Rep. Cárdenas Urges AT&T, Univision Pact

Rep. Tony Cárdenas (D-Calif.) says he has "serious concern" over the AT&T/Univision carriage dispute and urged a resolution ASAP for the sake of the Latino community.

In a statement Tuesday (March 8), Cárdenas said he wanted the parties "to quickly and responsibly resolve this situation and come to an agreement in order to ensure the Latino community can continue accessing the content they choose at this pivotal time for our country."

The congressman made the issue personal. "Millions of viewers in the United States choose Spanish-language programming every year, in the same way that Spanish language radio and television were the primary sources of entertainment and information in our home while I was growing up."

He suggested a swift resolution would be good corporate citizenship.

"This situation highlights how important it is for the individuals and companies that control our media landscape to maintain a commitment to civic responsibility, particularly to the Latino community," he said.

The stations and networks of Univision have been off U-Verse since March 4, though they are being restored Wednesday night for the Democratic debate. Cárdenas did not address the debate hiatus in his statement, which came before the news broke, but clearly signaled access to the networks on U-Verse had political implications.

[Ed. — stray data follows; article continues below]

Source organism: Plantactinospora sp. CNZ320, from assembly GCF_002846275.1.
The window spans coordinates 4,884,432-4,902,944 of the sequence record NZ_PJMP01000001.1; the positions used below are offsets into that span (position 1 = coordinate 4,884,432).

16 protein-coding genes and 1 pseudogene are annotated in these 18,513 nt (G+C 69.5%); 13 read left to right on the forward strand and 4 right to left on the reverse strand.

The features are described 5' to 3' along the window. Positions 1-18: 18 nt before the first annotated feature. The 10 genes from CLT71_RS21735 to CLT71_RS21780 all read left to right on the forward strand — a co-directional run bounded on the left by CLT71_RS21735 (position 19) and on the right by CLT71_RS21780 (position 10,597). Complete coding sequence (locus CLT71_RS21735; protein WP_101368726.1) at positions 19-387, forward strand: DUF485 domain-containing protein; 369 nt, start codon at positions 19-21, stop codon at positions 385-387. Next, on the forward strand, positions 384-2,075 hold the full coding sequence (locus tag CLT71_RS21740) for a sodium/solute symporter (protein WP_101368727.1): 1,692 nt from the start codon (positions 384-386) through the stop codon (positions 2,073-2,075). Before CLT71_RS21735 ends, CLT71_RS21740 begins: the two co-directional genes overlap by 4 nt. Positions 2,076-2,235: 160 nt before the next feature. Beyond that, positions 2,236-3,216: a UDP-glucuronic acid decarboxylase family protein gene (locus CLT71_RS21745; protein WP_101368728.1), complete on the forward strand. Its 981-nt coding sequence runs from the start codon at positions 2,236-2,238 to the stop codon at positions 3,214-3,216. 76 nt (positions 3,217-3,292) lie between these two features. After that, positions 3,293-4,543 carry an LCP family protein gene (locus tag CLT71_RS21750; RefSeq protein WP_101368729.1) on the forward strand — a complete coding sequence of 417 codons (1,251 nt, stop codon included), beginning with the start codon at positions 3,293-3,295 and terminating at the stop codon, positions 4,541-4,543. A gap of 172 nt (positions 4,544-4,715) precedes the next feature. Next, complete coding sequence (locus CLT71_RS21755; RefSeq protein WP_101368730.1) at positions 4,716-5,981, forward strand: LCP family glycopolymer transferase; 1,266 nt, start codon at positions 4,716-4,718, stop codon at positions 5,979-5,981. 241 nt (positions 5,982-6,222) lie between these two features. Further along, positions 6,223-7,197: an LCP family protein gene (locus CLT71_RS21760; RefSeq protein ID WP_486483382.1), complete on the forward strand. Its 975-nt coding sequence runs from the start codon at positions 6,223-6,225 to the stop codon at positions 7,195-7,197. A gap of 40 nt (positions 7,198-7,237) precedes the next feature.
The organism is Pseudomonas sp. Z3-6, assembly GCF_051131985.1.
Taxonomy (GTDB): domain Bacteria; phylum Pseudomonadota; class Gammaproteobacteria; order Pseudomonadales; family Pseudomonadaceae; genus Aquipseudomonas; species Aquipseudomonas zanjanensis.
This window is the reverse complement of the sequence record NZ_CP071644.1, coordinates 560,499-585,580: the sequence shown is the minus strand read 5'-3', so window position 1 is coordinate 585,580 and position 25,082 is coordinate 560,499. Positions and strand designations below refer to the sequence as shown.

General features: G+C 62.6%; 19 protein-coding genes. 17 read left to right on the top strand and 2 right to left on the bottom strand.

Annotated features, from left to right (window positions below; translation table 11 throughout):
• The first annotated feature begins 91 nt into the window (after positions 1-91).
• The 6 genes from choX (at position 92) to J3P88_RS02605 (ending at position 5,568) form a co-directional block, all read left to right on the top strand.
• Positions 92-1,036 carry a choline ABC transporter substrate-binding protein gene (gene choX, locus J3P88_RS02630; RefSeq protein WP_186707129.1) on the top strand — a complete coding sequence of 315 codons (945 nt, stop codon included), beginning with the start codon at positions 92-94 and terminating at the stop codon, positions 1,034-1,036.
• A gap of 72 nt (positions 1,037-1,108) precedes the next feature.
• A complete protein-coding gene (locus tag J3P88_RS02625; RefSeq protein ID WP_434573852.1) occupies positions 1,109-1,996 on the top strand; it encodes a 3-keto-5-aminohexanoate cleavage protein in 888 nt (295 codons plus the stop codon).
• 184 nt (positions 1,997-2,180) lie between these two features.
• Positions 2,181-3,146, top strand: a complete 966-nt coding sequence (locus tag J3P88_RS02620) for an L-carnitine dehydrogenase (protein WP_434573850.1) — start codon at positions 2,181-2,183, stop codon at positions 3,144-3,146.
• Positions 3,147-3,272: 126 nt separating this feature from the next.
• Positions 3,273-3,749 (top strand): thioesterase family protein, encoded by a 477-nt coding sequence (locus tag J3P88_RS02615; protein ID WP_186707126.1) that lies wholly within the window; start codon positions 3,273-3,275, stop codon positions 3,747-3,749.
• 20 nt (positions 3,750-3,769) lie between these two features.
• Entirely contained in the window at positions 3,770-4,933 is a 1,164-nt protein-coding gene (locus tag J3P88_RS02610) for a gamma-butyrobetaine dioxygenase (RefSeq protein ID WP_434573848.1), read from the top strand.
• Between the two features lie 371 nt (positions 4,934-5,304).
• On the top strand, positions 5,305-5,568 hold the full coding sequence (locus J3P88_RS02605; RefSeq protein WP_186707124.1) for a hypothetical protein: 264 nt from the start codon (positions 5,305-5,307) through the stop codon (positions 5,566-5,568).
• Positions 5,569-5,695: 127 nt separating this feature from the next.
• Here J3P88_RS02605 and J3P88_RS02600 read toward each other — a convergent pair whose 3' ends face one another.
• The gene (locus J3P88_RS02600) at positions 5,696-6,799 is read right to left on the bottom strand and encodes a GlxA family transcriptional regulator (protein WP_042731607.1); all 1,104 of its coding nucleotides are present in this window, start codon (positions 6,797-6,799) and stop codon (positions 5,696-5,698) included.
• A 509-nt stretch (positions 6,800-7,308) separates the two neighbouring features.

"The Latino community has an unprecedented opportunity this year to be a strong and decisive voice in our nation’s future," he said. "Few things would be more detrimental to this potential than limiting the viewing options for one of the Latino community’s most trusted sources of information. It is difficult to overstate the importance of media as a tool to encourage civic engagement and participation, and the importance of a diverse and well-informed public."

Following the announcement that the debate was back on U-Verse, Cárdenas said told B&C: “It’s definitely a step forward. We cannot have a whole group of folks missing out on this very important civic event. This is the only Spanish-language Democratic debate, and it would be harmful for a portion of our nation’s Spanish-speaking community to be unable to watch. Our diverse country should have access to the information resources they trust the most.”

John Eggerton

Contributing editor John Eggerton has been an editor and/or writer on media regulation, legislation and policy for over four decades, including covering the FCC, FTC, Congress, the major media trade associations, and the federal courts. In addition to Multichannel News and Broadcasting + Cable, his work has appeared in Radio World, TV Technology, TV Fax, This Week in Consumer Electronics, Variety and the Encyclopedia Britannica.